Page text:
Sandwell Metropolitan Borough Council: helping high-impact problem drinkers

Sandwell Metropolitan Borough Council has worked with Alcohol Concern to support the most difficult, hard-to-reach drinkers.

These people are often involved with the criminal justice system or are frequent users of NHS services and do not want to engage with alcohol treatment. But through the Blue Light Project this is changing.

The challenge

Estimates from Public Health England suggest that at least three-quarters of dependent drinkers are not engaged with alcohol treatment services.

In the average borough of 350,000 that would mean nearly 10,000 dependent drinkers going without help.

Many of these will also have other problems – they may be engaged in criminal behaviour or frequent users of NHS services.

The cost to the public purse in managing them can be huge. Work done by Alcohol Concern has suggested the most acute cases can cost in the region of £35,000 a year with some exceeding £100,000.

Mike Ward, a Senior Consultant at the charity, said: “What you find is that these cases are very complicated and entrenched and there can be an attitude that they cannot be helped. It is much easier to engage the people who want help – and there is a tendency for that to happen in many places.”

The solution Alcohol Concern has worked with a number of councils on a scheme aimed at engaging these high-impact, change-resistant drinkers.

Known as the Blue Light Project, it seeks to work with people who fit into three criteria:

  • Alcohol dependent
  • Burden on public services
  • Non-engagement with treatment

In Sandwell, work started with the public health team in 2015.

Over 200 specialist and non-alcohol specialist staff, including emergency service staff, social workers, housing officers and police, attended a series of one-day workshops to learn how to identify Blue Light clients and how to provide brief advice.

A multi-agency group was also established to review the clients’ cases and organise extra support if necessary. This involves the input of social care, housing, mental health and the wider NHS as well as the alcohol treatment service.

It meets monthly with the idea of “unlocking the barriers” that these clients face.

Mary Bailey, Sandwell’s Substance Misuse Programme Manager, said: “The training really resonated with staff and the issues they face. By getting them together from numerous organisations it was apparent they were working with the same individuals.”

Following the training the different agencies have started working together more closely, supported by an information sharing protocol.

“It is allowing different organisations to really join up efforts and work better together,” said Ms Bailey.

“For example, we are seeing alcohol workers going out with housing officers and police officers. It is helping get these clients engaged with alcohol treatment rather than just contacting them cold.”

The impact

To date more than 30 drinkers have been supported in Sandwell through the scheme.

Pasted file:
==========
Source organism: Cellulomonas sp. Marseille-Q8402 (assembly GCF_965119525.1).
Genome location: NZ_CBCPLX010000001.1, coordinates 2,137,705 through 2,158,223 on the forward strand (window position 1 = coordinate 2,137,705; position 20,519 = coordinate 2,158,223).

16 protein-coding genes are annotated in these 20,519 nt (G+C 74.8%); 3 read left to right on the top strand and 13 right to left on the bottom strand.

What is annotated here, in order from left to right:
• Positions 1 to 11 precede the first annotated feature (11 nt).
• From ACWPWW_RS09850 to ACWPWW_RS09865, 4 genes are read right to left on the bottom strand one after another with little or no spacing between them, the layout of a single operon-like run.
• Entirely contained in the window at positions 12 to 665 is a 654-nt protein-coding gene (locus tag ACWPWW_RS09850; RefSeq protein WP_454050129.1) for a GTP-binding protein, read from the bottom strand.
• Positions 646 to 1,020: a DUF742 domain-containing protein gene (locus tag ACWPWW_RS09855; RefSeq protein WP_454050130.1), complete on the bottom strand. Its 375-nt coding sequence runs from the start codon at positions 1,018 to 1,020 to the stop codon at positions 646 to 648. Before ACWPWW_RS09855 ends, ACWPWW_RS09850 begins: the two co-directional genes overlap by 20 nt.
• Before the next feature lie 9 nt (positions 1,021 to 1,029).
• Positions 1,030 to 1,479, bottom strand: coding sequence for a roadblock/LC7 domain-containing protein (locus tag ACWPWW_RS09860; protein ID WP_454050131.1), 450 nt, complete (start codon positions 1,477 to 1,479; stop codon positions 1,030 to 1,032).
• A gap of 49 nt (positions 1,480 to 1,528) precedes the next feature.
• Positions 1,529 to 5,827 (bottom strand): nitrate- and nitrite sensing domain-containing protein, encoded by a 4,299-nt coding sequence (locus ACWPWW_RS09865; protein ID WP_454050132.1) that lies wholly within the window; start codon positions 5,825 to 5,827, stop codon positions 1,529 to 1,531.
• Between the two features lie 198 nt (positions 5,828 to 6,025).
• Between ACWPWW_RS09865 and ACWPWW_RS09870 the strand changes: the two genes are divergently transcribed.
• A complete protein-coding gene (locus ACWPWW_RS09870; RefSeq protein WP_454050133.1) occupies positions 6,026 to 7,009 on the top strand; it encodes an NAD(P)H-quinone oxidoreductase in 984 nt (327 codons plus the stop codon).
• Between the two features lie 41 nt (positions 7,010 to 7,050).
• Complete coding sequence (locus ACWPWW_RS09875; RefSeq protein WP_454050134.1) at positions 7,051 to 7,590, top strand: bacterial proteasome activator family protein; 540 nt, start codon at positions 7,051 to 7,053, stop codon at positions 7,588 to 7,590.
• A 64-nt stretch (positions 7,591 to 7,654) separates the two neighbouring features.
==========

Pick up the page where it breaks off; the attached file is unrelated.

An evaluation of nine individuals who were helped in the first year showed a significant reduction in costs. It found these people were responsible for costs to the public purse of £244,000 in the 12 months prior to Blue Light, but by the end of 12 months that had been reduced to below £93,000.

The project costs were £25,000, giving an estimated return on investment of 471 per cent.

Seven of the individuals completed or have remained engaged with alcohol treatment services. One died, while another was imprisoned.

Lessons learned

The project was not without its difficulties. One of the key challenges was having to work with no additional resources.

Ms Bailey said the local hospital was initially struggling to find the staff to fully engage with the project. The hospital and council worked together to secure charitable funding to get an alcohol care team established at the trust.

“You have to support each other and work through resourcing issues,” she said. Mr Ward said this sort of problem is common with partnership work. “You have to work hard to get good relationships going.

“I know one of the issues that gets brought up is that there is too much multi-agency work out there – and having another group is too much. I can understand that. What we are looking to do in some areas is incorporate into wider multi-agency work. But to do that you have to make sure the right people are there and they have the skills to review these cases.”

How the approach is being sustained

The Blue Light Project continues to be run in Sandwell – and work is now under way to look at how to build on the success of the scheme.

One idea that is being considered is the creation of assertive outreach workers to engage with these clients in the community, in their homes and on the streets. Ms Bailey said: “It is something that has been used in other Blue Light areas.

Having spoken to our frontline staff, they feel having an outreach worker who could go and see people, check they are okay and what help they may need could make a huge difference.”

Meanwhile, February saw the launch of Sandwell’s new integrated drug and alcohol treatment service delivered by Cranston. They had been run separately before that. The move should allow a more joined-up approach to substance misuse in the borough.

Contact details

Mary Bailey
Substance Misuse Programme Manager Sandwell Metropolitan Borough Council